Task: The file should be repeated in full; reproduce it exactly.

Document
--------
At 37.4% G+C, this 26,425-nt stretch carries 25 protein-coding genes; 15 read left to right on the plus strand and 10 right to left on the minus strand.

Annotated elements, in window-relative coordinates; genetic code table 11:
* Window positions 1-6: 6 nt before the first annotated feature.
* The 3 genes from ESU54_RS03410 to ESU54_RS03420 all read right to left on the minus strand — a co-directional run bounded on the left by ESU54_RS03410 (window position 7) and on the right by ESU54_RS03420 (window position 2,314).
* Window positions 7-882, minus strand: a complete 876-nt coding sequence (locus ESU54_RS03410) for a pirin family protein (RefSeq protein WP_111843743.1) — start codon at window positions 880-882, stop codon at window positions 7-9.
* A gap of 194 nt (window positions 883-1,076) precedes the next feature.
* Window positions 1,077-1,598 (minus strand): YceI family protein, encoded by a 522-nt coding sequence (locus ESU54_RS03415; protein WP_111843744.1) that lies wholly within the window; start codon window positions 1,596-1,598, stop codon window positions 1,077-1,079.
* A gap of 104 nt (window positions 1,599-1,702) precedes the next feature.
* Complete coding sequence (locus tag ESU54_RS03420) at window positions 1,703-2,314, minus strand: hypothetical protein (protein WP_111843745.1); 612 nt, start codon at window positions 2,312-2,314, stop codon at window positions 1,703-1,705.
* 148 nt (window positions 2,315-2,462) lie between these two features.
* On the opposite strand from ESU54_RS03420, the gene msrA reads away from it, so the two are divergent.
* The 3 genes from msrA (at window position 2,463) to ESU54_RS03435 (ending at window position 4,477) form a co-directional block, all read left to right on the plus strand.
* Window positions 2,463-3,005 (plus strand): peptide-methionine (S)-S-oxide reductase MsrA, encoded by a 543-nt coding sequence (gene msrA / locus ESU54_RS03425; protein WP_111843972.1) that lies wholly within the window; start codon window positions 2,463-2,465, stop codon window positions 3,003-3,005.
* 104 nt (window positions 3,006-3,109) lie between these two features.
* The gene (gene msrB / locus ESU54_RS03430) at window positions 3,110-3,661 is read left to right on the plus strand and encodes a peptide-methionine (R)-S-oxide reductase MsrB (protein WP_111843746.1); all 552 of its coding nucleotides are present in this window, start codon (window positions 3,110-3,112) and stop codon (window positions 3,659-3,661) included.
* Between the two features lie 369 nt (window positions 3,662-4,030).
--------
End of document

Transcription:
At 37.4% G+C, this 26,425-nt stretch carries 25 protein-coding genes; 15 read left to right on the plus strand and 10 right to left on the minus strand.

Annotated elements, in window-relative coordinates; genetic code table 11:
* Window positions 1-6: 6 nt before the first annotated feature.
* The 3 genes from ESU54_RS03410 to ESU54_RS03420 all read right to left on the minus strand — a co-directional run bounded on the left by ESU54_RS03410 (window position 7) and on the right by ESU54_RS03420 (window position 2,314).
* Window positions 7-882, minus strand: a complete 876-nt coding sequence (locus ESU54_RS03410) for a pirin family protein (RefSeq protein WP_111843743.1) — start codon at window positions 880-882, stop codon at window positions 7-9.
* A gap of 194 nt (window positions 883-1,076) precedes the next feature.
* Window positions 1,077-1,598 (minus strand): YceI family protein, encoded by a 522-nt coding sequence (locus ESU54_RS03415; protein WP_111843744.1) that lies wholly within the window; start codon window positions 1,596-1,598, stop codon window positions 1,077-1,079.
* A gap of 104 nt (window positions 1,599-1,702) precedes the next feature.
* Complete coding sequence (locus tag ESU54_RS03420) at window positions 1,703-2,314, minus strand: hypothetical protein (protein WP_111843745.1); 612 nt, start codon at window positions 2,312-2,314, stop codon at window positions 1,703-1,705.
* 148 nt (window positions 2,315-2,462) lie between these two features.
* On the opposite strand from ESU54_RS03420, the gene msrA reads away from it, so the two are divergent.
* The 3 genes from msrA (at window position 2,463) to ESU54_RS03435 (ending at window position 4,477) form a co-directional block, all read left to right on the plus strand.
* Window positions 2,463-3,005 (plus strand): peptide-methionine (S)-S-oxide reductase MsrA, encoded by a 543-nt coding sequence (gene msrA / locus ESU54_RS03425; protein WP_111843972.1) that lies wholly within the window; start codon window positions 2,463-2,465, stop codon window positions 3,003-3,005.
* 104 nt (window positions 3,006-3,109) lie between these two features.
* The gene (gene msrB / locus ESU54_RS03430) at window positions 3,110-3,661 is read left to right on the plus strand and encodes a peptide-methionine (R)-S-oxide reductase MsrB (protein WP_111843746.1); all 552 of its coding nucleotides are present in this window, start codon (window positions 3,110-3,112) and stop codon (window positions 3,659-3,661) included.
* Between the two features lie 369 nt (window positions 3,662-4,030).